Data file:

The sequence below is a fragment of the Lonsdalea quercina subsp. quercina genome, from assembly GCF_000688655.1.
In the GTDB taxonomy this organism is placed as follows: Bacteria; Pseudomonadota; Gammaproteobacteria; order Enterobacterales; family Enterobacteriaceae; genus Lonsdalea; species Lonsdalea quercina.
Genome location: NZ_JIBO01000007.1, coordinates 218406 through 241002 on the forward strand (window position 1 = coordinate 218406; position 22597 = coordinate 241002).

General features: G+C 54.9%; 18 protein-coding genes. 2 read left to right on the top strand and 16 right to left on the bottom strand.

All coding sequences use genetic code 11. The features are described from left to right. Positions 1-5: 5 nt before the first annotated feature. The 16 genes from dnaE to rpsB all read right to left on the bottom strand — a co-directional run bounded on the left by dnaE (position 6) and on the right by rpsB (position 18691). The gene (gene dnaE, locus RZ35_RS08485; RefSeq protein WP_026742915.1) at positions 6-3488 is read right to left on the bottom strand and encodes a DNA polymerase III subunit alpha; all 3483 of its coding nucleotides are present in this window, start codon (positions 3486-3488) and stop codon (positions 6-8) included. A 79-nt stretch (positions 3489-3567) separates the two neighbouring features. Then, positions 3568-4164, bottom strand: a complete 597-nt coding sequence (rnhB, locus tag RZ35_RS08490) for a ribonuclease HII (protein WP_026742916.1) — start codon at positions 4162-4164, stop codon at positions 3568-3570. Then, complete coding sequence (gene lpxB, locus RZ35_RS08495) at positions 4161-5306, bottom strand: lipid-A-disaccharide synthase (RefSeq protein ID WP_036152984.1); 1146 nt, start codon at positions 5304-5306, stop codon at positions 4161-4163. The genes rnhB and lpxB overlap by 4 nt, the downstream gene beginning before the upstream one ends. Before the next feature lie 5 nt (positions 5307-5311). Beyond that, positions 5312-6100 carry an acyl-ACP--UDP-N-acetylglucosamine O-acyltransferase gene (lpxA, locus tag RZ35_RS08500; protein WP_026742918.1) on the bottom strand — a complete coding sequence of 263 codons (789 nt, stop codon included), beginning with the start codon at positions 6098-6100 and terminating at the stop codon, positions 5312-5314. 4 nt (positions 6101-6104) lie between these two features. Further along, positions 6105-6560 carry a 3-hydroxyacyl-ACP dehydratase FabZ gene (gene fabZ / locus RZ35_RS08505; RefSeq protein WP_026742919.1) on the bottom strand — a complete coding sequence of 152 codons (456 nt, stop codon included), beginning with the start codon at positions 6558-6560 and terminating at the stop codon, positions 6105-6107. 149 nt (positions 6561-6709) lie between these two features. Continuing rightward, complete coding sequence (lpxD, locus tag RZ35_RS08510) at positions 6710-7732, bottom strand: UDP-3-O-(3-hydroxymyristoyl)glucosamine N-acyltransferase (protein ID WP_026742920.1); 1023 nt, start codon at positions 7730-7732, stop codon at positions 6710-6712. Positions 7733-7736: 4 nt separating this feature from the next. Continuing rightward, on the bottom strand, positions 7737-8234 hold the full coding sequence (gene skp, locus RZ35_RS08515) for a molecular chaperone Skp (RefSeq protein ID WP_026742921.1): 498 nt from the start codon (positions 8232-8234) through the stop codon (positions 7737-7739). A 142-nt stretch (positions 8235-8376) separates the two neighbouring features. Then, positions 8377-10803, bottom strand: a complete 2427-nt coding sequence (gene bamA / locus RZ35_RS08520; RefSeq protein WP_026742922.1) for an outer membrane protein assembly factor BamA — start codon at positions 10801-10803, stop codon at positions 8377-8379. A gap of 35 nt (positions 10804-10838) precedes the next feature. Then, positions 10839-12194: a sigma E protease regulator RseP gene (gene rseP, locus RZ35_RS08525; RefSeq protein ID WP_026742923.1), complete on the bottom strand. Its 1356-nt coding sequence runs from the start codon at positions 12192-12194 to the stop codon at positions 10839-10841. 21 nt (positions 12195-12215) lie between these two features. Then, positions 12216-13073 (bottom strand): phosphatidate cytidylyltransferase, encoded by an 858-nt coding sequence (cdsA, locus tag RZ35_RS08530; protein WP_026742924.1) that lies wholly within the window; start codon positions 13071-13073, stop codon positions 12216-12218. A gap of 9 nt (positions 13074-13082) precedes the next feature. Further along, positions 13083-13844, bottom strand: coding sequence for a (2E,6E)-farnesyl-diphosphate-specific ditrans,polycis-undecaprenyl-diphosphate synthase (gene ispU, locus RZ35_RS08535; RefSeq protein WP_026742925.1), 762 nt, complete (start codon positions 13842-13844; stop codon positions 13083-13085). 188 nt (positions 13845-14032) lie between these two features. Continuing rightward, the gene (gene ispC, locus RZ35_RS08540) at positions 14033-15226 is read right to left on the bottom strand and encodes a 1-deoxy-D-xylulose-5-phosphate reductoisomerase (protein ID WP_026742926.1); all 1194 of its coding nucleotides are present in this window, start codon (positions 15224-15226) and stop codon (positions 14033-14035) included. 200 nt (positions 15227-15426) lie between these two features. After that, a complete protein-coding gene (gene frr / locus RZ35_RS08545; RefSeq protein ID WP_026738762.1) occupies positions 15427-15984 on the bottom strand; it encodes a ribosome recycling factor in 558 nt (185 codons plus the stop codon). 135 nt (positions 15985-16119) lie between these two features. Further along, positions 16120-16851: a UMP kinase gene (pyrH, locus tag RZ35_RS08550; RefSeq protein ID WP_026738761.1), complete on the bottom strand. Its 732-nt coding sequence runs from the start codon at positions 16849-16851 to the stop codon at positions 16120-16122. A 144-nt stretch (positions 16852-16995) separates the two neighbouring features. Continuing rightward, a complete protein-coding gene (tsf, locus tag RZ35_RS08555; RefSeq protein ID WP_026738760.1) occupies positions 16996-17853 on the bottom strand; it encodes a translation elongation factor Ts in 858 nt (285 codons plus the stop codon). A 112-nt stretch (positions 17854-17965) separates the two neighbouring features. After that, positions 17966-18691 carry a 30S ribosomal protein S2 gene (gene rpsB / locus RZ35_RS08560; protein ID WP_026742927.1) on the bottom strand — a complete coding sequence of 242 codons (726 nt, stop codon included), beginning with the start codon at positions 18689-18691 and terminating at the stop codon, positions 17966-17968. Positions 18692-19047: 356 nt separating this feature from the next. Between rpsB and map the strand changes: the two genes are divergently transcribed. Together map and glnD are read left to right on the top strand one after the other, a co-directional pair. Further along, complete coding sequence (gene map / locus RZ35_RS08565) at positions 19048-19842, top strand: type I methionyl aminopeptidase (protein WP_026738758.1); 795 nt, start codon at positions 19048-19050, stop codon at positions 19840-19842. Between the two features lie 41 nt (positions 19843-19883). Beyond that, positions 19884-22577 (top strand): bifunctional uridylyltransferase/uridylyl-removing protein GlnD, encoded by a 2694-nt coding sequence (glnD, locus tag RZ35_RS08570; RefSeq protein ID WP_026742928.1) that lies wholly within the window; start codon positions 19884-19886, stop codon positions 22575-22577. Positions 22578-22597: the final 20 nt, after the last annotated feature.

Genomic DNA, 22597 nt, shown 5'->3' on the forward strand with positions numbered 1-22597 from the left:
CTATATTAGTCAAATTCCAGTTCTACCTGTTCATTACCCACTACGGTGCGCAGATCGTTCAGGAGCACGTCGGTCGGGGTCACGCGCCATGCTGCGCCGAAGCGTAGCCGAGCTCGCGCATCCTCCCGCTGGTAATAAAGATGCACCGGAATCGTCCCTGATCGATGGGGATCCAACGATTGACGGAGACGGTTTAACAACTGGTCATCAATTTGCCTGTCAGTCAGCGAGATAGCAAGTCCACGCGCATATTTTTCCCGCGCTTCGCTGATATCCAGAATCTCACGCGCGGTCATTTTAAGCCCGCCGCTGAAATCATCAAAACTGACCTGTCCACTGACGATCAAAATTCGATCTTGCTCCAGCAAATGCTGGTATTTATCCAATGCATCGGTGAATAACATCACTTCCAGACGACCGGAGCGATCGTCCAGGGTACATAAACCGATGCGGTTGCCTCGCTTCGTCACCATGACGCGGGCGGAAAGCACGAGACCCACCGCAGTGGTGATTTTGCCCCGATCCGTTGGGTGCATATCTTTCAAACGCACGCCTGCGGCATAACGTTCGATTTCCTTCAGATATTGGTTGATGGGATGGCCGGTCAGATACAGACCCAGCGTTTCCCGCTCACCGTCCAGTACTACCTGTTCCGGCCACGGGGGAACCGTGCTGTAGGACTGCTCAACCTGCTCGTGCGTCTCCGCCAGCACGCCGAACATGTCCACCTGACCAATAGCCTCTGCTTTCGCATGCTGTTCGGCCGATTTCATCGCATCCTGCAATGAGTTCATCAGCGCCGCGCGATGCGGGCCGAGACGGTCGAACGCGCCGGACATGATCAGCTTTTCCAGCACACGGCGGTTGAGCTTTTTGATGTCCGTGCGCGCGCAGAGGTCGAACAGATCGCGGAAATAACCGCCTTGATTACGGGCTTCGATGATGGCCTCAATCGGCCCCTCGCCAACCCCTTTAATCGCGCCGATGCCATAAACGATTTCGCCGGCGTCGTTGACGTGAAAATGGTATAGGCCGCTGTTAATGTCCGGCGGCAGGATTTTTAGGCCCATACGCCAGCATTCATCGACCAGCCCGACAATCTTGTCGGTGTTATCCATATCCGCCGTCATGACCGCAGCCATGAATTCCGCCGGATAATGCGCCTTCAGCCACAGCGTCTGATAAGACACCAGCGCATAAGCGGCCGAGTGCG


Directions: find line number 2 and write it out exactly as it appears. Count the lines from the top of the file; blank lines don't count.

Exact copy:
In the GTDB taxonomy this organism is placed as follows: Bacteria; Pseudomonadota; Gammaproteobacteria; order Enterobacterales; family Enterobacteriaceae; genus Lonsdalea; species Lonsdalea quercina.